Solar panels present firefighting challenges, such as the concern about power in the cells (an energized DC power in the conduit from the panels to the inverter in the daytime). Therefore, firefighters must secure all utilities and stay away from the panels and conduit in the daytime. They also do not want to break a panel with an axe or related forcible entry tools, as each solar panel in the string could be carrying the full voltage of that string (120-400 VDC), not just one panel, so they must vent elsewhere and kill the utilities at the main panel. Since thieves are stealing solar panels from building roofs, risk management procedures are being employed, such as having identifying barcodes burned into every panel, installing alarms in the panels, using unique bolts and keys to secure the panels, padlocking the panels to the roofs and blocking access to exterior ladders.
Municipalities are installing light-emitting diode traffic lights to save energy. The problem occurs in cold snowy environments where these cool burning lamps can easily be obscured by snow and can create traffic safety loss exposures. Solutions are under evaluation at this time.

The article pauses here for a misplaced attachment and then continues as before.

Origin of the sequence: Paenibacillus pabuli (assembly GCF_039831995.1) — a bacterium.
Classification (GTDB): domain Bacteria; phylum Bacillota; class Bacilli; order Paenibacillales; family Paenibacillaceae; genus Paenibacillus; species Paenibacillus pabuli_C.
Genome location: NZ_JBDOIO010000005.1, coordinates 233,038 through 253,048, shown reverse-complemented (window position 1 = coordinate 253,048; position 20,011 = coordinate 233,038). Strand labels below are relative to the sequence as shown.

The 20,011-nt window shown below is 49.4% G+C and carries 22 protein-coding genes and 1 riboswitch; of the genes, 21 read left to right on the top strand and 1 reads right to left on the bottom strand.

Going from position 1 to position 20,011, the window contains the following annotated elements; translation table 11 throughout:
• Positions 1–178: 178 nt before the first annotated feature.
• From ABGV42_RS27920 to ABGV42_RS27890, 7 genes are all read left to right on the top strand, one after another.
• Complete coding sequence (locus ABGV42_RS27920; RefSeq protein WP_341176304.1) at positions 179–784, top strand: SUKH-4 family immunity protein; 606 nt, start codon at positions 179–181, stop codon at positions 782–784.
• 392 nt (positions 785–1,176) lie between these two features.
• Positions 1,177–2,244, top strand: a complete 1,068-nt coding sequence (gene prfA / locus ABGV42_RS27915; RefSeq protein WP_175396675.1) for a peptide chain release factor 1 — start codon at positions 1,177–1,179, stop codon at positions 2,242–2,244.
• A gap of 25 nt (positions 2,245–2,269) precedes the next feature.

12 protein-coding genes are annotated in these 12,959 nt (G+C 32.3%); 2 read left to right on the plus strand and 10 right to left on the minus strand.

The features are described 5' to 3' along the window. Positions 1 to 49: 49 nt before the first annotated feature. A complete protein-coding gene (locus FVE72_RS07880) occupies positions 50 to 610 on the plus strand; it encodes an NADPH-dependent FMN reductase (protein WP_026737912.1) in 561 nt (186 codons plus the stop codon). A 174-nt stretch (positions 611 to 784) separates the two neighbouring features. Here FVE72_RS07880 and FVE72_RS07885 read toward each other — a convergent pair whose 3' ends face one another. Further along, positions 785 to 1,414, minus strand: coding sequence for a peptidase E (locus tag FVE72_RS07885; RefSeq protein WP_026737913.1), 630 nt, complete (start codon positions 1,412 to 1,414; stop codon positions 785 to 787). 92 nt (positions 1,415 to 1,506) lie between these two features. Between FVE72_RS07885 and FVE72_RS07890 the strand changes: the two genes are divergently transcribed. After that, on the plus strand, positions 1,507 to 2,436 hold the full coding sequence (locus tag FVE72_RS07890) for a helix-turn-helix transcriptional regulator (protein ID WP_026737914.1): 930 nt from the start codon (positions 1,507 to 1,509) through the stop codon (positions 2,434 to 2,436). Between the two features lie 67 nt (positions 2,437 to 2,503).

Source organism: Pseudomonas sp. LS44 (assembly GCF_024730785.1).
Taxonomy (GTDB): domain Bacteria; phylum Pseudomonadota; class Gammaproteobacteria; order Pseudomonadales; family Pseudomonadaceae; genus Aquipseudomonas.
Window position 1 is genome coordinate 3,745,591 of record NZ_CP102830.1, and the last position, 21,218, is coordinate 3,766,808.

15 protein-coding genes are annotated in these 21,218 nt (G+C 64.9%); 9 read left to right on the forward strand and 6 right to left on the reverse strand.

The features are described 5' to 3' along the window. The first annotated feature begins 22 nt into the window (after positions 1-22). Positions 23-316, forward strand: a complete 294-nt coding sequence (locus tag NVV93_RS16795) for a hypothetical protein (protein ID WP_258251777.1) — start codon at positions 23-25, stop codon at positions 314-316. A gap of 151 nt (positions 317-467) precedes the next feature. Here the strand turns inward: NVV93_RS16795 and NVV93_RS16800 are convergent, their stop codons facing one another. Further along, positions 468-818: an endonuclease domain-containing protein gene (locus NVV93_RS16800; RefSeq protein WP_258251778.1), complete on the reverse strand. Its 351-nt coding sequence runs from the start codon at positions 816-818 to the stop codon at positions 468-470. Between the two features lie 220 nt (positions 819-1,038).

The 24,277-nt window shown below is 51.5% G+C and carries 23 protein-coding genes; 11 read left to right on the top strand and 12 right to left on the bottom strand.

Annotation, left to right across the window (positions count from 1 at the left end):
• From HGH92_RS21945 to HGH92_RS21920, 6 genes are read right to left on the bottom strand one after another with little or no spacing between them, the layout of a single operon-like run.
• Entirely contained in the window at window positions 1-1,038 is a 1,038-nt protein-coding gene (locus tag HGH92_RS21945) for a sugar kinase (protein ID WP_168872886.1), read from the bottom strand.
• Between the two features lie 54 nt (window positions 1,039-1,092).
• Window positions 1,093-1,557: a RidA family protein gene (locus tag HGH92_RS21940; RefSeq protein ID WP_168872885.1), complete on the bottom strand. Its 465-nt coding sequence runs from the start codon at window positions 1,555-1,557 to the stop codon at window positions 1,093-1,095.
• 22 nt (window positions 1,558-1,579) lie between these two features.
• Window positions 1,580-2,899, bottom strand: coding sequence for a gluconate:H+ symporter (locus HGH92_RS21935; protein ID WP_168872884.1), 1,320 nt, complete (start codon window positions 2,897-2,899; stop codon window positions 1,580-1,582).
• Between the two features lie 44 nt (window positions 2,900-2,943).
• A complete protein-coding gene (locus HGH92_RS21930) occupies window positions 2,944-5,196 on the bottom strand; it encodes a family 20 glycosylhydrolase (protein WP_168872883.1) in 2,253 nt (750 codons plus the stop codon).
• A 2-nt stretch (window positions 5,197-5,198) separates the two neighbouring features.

Planted green roofs extend roof life, lower local heat island effects in cities and insulate buildings. SH&E professionals will be called on to evaluate the live load’s (people, water, vegetation and soil) impact on green roofs plus the fire load from dead vegetation. They will also need to assess how these factors will affect structural stability during a building fire.
Vehicles are looking to reduce their reliance on gasoline. Some solutions include liquefied petroleum gas, hydrogen and rechargeable batteries. Fire personnel often do not know what hazards they will face when they respond to an accident scene and vehicle fire. These professionals need safety training to properly respond to these emergencies.
Do certain green jobs incur more worker injuries than others? Why is this so, and what are SH&E professionals doing to improve the safety of these jobs?